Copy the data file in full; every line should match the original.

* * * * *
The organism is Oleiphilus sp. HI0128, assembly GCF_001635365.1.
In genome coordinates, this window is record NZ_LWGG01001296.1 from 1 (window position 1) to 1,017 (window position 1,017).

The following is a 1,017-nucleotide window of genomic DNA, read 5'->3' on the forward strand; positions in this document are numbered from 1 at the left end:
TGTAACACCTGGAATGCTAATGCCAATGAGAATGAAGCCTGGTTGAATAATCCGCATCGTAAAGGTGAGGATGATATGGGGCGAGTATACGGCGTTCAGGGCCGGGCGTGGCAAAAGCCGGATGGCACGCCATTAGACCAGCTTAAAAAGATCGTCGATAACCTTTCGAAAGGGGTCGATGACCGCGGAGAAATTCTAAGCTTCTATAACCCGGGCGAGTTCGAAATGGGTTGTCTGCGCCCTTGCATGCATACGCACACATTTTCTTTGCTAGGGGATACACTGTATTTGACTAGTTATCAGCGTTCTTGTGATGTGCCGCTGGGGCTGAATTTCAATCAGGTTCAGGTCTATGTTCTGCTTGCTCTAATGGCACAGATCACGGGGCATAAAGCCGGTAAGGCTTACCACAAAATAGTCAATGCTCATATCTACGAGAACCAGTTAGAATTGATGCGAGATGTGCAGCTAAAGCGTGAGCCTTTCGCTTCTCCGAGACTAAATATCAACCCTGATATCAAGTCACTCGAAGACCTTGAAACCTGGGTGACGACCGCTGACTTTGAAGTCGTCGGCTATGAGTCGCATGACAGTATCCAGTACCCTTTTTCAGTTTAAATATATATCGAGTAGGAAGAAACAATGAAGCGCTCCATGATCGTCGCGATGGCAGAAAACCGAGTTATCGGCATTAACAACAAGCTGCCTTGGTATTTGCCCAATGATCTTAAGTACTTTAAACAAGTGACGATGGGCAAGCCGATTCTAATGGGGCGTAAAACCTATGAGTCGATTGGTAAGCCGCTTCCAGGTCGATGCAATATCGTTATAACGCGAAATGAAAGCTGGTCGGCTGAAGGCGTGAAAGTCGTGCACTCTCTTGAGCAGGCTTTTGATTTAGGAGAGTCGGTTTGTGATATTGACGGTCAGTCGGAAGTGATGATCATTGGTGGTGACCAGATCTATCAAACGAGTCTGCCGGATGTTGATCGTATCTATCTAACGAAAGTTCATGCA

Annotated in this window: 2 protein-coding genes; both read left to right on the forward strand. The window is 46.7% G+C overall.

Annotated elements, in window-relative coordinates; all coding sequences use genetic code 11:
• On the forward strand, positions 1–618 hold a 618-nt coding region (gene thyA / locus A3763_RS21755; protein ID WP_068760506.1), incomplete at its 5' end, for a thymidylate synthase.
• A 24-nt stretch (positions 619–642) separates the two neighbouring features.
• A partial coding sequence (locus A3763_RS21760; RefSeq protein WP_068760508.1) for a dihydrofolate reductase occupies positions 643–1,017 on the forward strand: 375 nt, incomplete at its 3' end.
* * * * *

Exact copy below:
The organism is Oleiphilus sp. HI0128, assembly GCF_001635365.1.
In genome coordinates, this window is record NZ_LWGG01001296.1 from 1 (window position 1) to 1,017 (window position 1,017).

The following is a 1,017-nucleotide window of genomic DNA, read 5'->3' on the forward strand; positions in this document are numbered from 1 at the left end:
TGTAACACCTGGAATGCTAATGCCAATGAGAATGAAGCCTGGTTGAATAATCCGCATCGTAAAGGTGAGGATGATATGGGGCGAGTATACGGCGTTCAGGGCCGGGCGTGGCAAAAGCCGGATGGCACGCCATTAGACCAGCTTAAAAAGATCGTCGATAACCTTTCGAAAGGGGTCGATGACCGCGGAGAAATTCTAAGCTTCTATAACCCGGGCGAGTTCGAAATGGGTTGTCTGCGCCCTTGCATGCATACGCACACATTTTCTTTGCTAGGGGATACACTGTATTTGACTAGTTATCAGCGTTCTTGTGATGTGCCGCTGGGGCTGAATTTCAATCAGGTTCAGGTCTATGTTCTGCTTGCTCTAATGGCACAGATCACGGGGCATAAAGCCGGTAAGGCTTACCACAAAATAGTCAATGCTCATATCTACGAGAACCAGTTAGAATTGATGCGAGATGTGCAGCTAAAGCGTGAGCCTTTCGCTTCTCCGAGACTAAATATCAACCCTGATATCAAGTCACTCGAAGACCTTGAAACCTGGGTGACGACCGCTGACTTTGAAGTCGTCGGCTATGAGTCGCATGACAGTATCCAGTACCCTTTTTCAGTTTAAATATATATCGAGTAGGAAGAAACAATGAAGCGCTCCATGATCGTCGCGATGGCAGAAAACCGAGTTATCGGCATTAACAACAAGCTGCCTTGGTATTTGCCCAATGATCTTAAGTACTTTAAACAAGTGACGATGGGCAAGCCGATTCTAATGGGGCGTAAAACCTATGAGTCGATTGGTAAGCCGCTTCCAGGTCGATGCAATATCGTTATAACGCGAAATGAAAGCTGGTCGGCTGAAGGCGTGAAAGTCGTGCACTCTCTTGAGCAGGCTTTTGATTTAGGAGAGTCGGTTTGTGATATTGACGGTCAGTCGGAAGTGATGATCATTGGTGGTGACCAGATCTATCAAACGAGTCTGCCGGATGTTGATCGTATCTATCTAACGAAAGTTCATGCA

Annotated in this window: 2 protein-coding genes; both read left to right on the forward strand. The window is 46.7% G+C overall.

Annotated elements, in window-relative coordinates; all coding sequences use genetic code 11:
• On the forward strand, positions 1–618 hold a 618-nt coding region (gene thyA / locus A3763_RS21755; protein ID WP_068760506.1), incomplete at its 5' end, for a thymidylate synthase.
• A 24-nt stretch (positions 619–642) separates the two neighbouring features.
• A partial coding sequence (locus A3763_RS21760; RefSeq protein WP_068760508.1) for a dihydrofolate reductase occupies positions 643–1,017 on the forward strand: 375 nt, incomplete at its 3' end.